In summary, the identification of signals of positive selection in the pattern of somatic mutations of the genes across blood samples of individuals without hematologic disease is an effective way to discover CH-related genes, it recovers most known CH genes and has the power to discover others. This compendium–the snapshot presented in this work–comprises the genes identified across the primary, the metastasis and the targeted cohorts and is available in Supplementary Data file 2 and through

The drivers of clonal hematopoiesis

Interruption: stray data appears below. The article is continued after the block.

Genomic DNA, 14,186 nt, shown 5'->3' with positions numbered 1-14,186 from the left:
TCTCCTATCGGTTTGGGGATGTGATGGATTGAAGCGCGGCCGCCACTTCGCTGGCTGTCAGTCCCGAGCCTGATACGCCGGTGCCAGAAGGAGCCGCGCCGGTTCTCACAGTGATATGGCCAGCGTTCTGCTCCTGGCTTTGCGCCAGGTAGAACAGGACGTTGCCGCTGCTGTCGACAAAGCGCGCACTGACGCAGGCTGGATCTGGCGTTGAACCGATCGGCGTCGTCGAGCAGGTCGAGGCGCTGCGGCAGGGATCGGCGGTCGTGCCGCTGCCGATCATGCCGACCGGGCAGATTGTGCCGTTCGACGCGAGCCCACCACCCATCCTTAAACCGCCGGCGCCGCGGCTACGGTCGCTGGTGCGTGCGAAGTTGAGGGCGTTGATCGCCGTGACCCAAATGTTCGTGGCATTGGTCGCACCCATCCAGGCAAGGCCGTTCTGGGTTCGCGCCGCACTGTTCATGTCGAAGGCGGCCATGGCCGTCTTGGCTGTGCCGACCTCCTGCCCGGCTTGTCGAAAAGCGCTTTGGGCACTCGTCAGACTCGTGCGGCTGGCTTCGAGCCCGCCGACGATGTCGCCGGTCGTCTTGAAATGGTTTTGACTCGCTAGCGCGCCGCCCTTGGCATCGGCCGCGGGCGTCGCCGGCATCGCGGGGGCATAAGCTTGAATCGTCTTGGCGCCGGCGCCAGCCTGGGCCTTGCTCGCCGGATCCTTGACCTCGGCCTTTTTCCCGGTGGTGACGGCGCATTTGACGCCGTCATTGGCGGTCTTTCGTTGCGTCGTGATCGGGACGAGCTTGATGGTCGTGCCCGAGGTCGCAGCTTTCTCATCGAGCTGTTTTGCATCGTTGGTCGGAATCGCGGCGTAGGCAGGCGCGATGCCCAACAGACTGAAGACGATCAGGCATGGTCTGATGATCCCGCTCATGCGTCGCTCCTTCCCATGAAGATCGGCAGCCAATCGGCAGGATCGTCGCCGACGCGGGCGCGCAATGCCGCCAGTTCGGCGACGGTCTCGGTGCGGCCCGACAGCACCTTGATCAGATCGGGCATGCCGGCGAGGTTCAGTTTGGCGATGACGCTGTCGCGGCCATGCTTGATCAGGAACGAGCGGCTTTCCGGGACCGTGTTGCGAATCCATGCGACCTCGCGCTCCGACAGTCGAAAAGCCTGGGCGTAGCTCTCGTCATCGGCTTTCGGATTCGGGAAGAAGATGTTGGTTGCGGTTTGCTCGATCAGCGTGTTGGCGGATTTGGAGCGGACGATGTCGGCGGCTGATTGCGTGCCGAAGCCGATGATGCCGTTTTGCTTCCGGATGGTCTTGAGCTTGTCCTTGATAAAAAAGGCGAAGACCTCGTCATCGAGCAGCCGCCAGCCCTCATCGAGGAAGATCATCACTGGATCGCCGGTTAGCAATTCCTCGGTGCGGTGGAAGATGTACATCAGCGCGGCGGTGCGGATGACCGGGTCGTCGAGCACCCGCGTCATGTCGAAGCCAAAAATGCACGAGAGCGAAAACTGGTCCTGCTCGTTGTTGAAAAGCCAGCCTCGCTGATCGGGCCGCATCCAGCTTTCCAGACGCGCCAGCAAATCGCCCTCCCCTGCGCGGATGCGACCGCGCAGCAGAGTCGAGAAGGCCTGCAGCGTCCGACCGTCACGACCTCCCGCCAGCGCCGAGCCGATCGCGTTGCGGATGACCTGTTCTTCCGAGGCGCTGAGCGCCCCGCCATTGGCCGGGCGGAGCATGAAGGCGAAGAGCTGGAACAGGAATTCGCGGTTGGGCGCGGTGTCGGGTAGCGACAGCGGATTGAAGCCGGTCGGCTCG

To characterize the discovered CH-related genes, we probed the association of their mutations with several physiological and clinical variables relevant to the development of CH (Fig. 3a, b). As previously reported17, across patients in the metastasis cohort, we found that the emergence of CH is positively influenced by age and by the exposure to cytotoxic (but not non-cytotoxic) anticancer treatments (Fig. 3a). This positive association with age is maintained when mutations in CH-related genes that are not in the list of well-known CH drivers across the primary cohort are analyzed as a group (Supp. Figure 2a)–and some of them, individually–, supporting the involvement of these genes in the development of age-related CH. We also recapitulated the prior knowledge that mutations in certain genes, such as PPM1D and CHEK2 are positively associated with prior exposure to platinum-based drugs (Fig. 3b). Indeed, mutations in a group of three DNA-damage response genes (TP53, PPM1D, CHEK2) appear significantly associated with the exposure to platinum (Fig. 3b), probably because HSCs carrying them possess a better chance at survival than others when exposed to these DNA-damaging chemotherapeutics2. When the representation of cancer types across donors in the primary cohort is taken into consideration, a strong significant relationship between thymomas and CH cases is apparent. This could be related with the appearance of autoimmunity mediated by the clonal expansion of T-cells that is observed in thymomas52. A weaker negative association with cases of breast and bladder cancer is also observed. In any event, the detection of CH showed no significant association with the majority of malignancies represented in the primary cohort (Supp. Figure 2b), indicating that CH frequency in this cohort likely reflects the underlying risk of CH in the general population. There are no apparent differences in the distribution of VAF of the somatic mutations affecting known CH drivers, known myeloid drivers and other putative CH drivers across the primary and metastasis cohorts (Supp. Figure 2c).